Registrum Abbatiae Johannis Whethamstede, Abbatis Monasterii Sancti Albani
     (Register to the seventh year of his abbacy, with various letters)
Super Valerium in Augustinum de Anchona
Super Polycraticum et super Epistolas Petri Blesensis (a commentary on the epistles of Peter)
Cato Commentatus
Cato Glossatus
De situ Terræ Sanctæ
Pabularium Poetarum
Letters (“verbose and flowery”) in the Chronicles of St. Albans Abbey
Latin verses for many occasions (“mere doggerel”)
A small book with metres and tables

(Note: Cato Commentatus and the Granarium are probably the two books he presented to Humphrey, Duke of Gloucester, which Gloucester later donated to the University of Oxford. Others are in the British Museum.)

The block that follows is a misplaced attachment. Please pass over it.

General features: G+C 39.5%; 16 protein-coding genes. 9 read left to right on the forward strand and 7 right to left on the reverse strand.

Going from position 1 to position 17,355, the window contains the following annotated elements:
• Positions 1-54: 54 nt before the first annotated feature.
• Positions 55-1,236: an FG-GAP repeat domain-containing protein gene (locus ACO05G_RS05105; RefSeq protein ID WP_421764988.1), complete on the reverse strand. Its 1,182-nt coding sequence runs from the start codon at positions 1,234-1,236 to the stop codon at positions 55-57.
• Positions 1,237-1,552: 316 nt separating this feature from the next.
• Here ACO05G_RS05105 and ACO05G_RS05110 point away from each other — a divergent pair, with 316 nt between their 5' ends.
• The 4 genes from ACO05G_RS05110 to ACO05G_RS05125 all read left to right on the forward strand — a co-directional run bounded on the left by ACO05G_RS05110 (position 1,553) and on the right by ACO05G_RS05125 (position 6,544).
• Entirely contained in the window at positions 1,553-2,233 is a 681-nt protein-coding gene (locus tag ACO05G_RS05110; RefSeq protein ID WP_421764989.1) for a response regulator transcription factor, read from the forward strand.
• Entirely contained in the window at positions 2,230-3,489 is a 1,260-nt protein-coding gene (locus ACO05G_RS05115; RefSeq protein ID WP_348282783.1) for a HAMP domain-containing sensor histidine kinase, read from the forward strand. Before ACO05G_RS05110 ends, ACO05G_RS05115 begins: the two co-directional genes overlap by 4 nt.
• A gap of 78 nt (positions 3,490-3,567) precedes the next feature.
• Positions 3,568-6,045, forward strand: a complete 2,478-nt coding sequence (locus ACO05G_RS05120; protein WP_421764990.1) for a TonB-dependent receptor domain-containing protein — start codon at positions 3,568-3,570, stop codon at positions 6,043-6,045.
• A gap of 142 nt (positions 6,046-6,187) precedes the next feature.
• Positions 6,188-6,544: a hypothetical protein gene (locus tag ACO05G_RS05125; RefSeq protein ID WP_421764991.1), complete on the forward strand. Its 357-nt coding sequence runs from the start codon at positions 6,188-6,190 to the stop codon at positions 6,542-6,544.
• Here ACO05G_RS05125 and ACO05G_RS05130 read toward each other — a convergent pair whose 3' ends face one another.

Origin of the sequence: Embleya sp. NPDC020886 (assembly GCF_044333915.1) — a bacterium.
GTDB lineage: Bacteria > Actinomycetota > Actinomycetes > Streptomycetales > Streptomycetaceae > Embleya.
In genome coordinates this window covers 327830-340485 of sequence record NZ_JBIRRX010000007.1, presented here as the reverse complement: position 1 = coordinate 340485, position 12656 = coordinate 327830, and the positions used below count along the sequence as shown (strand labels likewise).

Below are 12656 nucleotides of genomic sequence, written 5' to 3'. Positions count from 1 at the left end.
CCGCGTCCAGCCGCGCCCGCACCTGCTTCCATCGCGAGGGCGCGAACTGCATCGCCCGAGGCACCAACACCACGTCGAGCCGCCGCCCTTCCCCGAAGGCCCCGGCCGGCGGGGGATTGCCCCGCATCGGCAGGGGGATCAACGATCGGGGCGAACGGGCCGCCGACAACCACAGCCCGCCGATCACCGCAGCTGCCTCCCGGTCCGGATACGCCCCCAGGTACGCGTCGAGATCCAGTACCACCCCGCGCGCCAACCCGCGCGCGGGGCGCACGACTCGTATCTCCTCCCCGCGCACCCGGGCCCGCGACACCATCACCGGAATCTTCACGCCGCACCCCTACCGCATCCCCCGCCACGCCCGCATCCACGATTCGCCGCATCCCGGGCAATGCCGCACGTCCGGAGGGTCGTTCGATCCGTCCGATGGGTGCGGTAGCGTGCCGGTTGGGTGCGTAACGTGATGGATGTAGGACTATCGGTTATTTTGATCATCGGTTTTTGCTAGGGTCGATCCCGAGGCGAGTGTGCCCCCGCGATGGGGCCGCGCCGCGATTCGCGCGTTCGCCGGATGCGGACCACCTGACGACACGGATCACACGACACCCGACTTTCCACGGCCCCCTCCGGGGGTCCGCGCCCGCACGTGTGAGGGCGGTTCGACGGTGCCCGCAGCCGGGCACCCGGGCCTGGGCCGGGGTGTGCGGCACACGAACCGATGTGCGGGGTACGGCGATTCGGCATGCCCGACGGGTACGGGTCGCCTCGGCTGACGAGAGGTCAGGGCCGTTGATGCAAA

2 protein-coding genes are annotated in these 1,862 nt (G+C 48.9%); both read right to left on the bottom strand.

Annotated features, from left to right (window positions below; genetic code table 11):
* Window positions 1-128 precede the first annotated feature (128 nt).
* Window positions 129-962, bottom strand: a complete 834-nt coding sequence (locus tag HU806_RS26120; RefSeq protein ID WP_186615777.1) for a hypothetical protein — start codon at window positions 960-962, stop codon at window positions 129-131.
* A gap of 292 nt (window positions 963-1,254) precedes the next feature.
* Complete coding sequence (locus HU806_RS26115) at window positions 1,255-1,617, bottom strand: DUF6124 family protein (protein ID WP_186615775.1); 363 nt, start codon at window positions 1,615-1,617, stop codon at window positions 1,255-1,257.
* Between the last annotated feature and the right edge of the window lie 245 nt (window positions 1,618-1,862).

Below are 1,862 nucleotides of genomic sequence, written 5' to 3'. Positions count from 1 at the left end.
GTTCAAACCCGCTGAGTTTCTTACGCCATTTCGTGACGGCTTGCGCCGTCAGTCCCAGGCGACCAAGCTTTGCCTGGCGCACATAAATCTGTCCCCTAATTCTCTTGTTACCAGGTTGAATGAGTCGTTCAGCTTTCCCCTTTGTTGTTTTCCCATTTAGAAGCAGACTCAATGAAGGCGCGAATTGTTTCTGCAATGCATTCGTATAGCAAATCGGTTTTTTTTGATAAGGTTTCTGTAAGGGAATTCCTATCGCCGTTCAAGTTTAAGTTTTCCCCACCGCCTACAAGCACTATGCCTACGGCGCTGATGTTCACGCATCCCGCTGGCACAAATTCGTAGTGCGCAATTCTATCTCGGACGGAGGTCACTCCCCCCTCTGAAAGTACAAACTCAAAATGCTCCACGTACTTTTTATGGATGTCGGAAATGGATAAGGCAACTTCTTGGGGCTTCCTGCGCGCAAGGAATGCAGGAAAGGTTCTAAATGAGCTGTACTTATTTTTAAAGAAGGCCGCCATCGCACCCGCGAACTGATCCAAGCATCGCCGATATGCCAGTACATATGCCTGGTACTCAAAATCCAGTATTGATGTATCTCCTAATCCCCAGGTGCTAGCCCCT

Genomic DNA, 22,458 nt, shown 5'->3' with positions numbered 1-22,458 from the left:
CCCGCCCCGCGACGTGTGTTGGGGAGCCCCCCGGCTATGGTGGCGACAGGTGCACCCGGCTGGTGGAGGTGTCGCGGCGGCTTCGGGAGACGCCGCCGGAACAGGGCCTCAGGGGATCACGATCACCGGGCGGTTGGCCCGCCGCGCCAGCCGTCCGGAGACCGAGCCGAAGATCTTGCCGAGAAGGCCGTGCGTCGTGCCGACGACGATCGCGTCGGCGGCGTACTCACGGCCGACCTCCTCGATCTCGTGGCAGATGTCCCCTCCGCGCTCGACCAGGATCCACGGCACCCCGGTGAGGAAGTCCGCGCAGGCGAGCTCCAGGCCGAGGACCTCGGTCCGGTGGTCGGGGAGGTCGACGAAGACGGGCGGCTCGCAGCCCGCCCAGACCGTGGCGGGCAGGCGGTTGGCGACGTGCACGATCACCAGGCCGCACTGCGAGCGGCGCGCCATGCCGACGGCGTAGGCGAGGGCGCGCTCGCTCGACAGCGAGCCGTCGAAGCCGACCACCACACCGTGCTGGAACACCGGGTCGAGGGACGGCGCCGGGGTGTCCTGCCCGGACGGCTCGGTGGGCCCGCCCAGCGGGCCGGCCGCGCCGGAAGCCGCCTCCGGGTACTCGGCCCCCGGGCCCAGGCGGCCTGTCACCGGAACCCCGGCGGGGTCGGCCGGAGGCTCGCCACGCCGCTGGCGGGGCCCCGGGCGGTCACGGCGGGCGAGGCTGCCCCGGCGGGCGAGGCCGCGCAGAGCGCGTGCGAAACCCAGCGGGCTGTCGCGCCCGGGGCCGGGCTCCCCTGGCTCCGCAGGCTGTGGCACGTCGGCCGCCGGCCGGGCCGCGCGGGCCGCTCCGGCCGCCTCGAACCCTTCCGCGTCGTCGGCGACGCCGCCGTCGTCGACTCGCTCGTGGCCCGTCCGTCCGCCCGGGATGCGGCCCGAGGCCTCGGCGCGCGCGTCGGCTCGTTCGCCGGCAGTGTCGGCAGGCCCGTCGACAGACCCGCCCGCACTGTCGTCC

Whethamstede’s chamberlain at St. Albans, a lay clerk named Richard Fox, was also interested in books and writing and is known for having created an expanded version of the Brut Chronicle and seeing to its printing by William Caxton, who set up the first printing press in England. In addition, Fox wrote an account of the death of the abbot’s friend, Humphrey, Duke of Gloucester.